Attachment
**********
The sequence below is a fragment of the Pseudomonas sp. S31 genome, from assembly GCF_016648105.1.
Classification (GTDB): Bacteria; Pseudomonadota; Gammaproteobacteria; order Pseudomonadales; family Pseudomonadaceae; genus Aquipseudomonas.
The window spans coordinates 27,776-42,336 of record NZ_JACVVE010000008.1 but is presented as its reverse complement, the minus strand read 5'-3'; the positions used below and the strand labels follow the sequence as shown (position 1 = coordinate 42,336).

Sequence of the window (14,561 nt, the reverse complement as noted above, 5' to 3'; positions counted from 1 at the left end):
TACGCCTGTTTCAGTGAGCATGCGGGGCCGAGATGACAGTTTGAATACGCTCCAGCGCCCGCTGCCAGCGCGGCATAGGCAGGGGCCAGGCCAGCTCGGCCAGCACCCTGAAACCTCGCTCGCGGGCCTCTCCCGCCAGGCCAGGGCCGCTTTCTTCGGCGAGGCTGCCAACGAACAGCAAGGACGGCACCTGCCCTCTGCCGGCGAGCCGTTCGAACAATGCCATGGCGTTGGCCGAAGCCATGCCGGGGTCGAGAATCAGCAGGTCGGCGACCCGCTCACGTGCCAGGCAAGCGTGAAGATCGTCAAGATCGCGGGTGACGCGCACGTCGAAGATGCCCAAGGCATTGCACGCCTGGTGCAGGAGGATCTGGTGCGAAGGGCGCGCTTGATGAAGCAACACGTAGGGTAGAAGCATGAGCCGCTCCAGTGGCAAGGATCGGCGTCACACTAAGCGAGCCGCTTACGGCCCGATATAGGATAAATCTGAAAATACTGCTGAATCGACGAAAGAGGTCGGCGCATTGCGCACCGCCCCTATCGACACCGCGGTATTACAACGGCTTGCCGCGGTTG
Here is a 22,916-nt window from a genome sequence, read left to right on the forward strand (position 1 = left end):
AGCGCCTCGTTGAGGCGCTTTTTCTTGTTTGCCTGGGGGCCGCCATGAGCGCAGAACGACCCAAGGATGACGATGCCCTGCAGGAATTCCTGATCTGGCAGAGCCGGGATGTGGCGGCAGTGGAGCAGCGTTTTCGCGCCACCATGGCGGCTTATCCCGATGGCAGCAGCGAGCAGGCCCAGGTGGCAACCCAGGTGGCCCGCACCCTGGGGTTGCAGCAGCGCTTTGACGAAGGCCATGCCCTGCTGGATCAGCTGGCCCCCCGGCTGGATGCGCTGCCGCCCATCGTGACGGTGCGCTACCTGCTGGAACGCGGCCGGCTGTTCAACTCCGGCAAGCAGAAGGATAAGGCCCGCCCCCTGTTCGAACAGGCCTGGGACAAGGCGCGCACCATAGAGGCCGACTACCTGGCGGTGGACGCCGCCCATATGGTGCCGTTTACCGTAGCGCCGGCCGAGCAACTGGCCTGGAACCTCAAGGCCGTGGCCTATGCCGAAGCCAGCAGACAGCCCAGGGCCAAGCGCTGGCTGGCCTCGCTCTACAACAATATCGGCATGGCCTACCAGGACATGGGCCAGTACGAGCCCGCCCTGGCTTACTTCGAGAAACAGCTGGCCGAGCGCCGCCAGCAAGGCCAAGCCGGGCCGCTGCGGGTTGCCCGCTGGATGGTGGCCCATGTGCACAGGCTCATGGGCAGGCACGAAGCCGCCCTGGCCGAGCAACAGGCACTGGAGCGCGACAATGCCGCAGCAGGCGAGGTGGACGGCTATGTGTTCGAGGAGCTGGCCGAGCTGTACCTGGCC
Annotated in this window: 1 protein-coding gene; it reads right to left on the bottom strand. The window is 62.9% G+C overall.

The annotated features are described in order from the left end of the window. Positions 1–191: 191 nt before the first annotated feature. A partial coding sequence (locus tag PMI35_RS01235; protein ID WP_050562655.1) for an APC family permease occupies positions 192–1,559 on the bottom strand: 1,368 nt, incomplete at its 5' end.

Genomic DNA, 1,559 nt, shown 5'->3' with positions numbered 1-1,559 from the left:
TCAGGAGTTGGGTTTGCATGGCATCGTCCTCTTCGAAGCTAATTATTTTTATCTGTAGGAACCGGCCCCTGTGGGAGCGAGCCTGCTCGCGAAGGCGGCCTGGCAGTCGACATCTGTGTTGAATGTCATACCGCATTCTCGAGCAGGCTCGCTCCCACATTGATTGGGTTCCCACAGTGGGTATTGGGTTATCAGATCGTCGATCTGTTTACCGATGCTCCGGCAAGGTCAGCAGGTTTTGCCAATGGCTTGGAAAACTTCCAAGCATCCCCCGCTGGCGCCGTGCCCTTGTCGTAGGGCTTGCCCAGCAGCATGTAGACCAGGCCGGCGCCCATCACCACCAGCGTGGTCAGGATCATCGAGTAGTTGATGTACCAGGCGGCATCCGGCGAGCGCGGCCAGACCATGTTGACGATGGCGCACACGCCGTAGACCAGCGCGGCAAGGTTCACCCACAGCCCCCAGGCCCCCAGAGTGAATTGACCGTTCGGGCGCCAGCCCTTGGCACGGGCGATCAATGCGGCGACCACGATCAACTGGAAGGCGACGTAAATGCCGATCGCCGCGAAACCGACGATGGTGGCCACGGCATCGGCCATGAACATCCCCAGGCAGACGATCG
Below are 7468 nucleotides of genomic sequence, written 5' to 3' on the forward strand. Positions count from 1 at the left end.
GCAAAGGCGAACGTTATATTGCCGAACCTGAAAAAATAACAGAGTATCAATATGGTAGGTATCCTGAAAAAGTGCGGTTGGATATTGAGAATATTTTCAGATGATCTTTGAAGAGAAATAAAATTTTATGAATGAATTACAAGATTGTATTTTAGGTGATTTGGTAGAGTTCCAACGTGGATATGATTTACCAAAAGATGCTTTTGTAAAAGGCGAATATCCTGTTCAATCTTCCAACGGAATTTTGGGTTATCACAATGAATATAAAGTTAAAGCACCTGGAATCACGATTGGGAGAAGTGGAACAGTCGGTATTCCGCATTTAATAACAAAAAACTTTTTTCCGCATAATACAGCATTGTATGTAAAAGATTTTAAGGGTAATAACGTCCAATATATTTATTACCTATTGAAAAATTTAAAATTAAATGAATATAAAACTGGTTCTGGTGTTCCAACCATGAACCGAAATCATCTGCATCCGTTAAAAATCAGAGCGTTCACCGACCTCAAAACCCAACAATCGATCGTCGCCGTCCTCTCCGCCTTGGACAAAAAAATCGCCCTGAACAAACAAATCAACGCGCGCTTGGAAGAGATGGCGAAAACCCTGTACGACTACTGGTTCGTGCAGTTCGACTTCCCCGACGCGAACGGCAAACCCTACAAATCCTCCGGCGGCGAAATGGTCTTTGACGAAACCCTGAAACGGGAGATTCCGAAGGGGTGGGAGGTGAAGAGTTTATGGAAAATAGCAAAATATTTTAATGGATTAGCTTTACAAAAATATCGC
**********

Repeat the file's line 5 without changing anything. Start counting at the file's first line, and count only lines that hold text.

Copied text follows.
TACGCCTGTTTCAGTGAGCATGCGGGGCCGAGATGACAGTTTGAATACGCTCCAGCGCCCGCTGCCAGCGCGGCATAGGCAGGGGCCAGGCCAGCTCGGCCAGCACCCTGAAACCTCGCTCGCGGGCCTCTCCCGCCAGGCCAGGGCCGCTTTCTTCGGCGAGGCTGCCAACGAACAGCAAGGACGGCACCTGCCCTCTGCCGGCGAGCCGTTCGAACAATGCCATGGCGTTGGCCGAAGCCATGCCGGGGTCGAGAATCAGCAGGTCGGCGACCCGCTCACGTGCCAGGCAAGCGTGAAGATCGTCAAGATCGCGGGTGACGCGCACGTCGAAGATGCCCAAGGCATTGCACGCCTGGTGCAGGAGGATCTGGTGCGAAGGGCGCGCTTGATGAAGCAACACGTAGGGTAGAAGCATGAGCCGCTCCAGTGGCAAGGATCGGCGTCACACTAAGCGAGCCGCTTACGGCCCGATATAGGATAAATCTGAAAATACTGCTGAATCGACGAAAGAGGTCGGCGCATTGCGCACCGCCCCTATCGACACCGCGGTATTACAACGGCTTGCCGCGGTTG